An automatic device used to maintain humidity at a fixed or adjustable set point.
The MERV (Minimum Efficiency Reporting Value) rating of a filter describes the size of the holes in the filter that allow air to pass through. The higher the MERV rating, the smaller the holes in the filter, the higher the efficiency.
A unit of measure equal to one millionth of a meter, or one thousandth of a millimeter.
Air contaminants in the form of gases.
Any substances measuring less than 100 microns in diameter. The EPA has found that small particles (less than 2.5 microns) are responsible for the health effects of greatest concern.
Portable air conditioners
portable air conditioners come with or without wheels in a variety of sizes based on your needs.
A thermostat with the ability to record different temperature/time settings for your heating and/or cooling equipment.
A chlorine-free refrigerant that meets the EPA’s newest, most stringent environmental guidelines.
A chemical that produces a cooling effect while expanding or vaporizing. Most residential air conditioning units contain the standard R-22 refrigerant, or Freon.
Two copper lines that connect the outdoor air conditioner or heat pump to the indoor evaporator coil.
A specially designed compressor that works in a circular motion, as opposed to up-and-down piston action.
The cooling performance of air conditioners and heat pumps is rated using the SEER (Seasonal Energy Efficiency Ratio) system, which ranges from 13.00 to 20.00+ for new systems. The higher the SEER, the better the efficiency, the greater your energy savings.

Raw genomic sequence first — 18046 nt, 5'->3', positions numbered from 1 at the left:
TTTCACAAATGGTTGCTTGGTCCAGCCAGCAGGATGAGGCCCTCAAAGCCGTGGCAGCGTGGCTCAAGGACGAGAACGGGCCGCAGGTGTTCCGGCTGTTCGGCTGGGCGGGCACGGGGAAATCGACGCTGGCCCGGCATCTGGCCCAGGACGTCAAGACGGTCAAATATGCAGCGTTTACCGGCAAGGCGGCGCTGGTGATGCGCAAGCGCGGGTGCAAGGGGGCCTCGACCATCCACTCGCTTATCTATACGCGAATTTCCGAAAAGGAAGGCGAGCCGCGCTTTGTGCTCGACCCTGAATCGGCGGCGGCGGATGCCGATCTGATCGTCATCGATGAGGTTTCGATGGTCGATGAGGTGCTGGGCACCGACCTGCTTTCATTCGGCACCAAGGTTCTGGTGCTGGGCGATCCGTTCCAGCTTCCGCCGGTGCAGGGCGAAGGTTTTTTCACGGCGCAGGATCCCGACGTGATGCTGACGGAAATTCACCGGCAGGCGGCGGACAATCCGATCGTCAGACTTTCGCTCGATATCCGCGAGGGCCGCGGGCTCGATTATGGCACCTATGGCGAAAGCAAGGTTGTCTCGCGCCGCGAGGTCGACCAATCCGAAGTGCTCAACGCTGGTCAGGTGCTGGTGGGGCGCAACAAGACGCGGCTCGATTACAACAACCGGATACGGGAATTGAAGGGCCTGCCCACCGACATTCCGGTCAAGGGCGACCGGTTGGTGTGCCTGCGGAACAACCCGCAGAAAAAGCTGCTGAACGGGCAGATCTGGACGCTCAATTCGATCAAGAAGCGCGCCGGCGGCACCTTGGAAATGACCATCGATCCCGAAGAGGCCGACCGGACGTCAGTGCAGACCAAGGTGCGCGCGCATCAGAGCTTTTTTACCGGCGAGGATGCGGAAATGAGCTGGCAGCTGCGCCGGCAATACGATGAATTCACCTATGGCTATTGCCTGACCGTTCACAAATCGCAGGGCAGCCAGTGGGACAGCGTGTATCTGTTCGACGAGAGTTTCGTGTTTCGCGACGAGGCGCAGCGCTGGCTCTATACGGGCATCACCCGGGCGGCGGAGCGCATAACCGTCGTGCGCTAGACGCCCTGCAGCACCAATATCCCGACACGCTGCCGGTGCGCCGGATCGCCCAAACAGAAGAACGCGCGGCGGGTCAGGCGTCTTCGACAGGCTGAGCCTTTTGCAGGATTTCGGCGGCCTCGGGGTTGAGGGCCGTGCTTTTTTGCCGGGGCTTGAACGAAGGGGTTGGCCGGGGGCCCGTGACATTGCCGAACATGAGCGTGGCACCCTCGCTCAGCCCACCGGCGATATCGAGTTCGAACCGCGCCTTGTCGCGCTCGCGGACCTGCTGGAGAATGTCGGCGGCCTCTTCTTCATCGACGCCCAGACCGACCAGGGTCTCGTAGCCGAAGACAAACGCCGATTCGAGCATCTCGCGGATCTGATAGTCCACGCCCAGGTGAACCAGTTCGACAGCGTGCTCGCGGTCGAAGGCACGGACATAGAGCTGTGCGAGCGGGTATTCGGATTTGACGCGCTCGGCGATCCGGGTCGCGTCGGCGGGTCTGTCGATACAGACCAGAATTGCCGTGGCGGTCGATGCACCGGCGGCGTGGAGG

A heating and cooling system contained in one outdoor unit.
An HVAC system in which some components are located inside the structure of the house and some are located outside. Split systems should be matched for optimal efficiency.
Usually found on an inside wall, this device operates as a control to regulate your heating and cooling equipment, allowing you to adjust your home comfort at the touch of a switch.
Unit of measurement for determining cooling capacity. One ton equals 12,000 BTU™s.
Provides two levels of heating or cooling output for greater temperature control, energy efficiency and improved indoor air quality.
Variable Speed Motor
A motor that automatically adjusts the flow of warm or cool air for ultimate comfort.
A method of partitioning a home into independently controlled comfort zones for enhanced comfort and efficiency.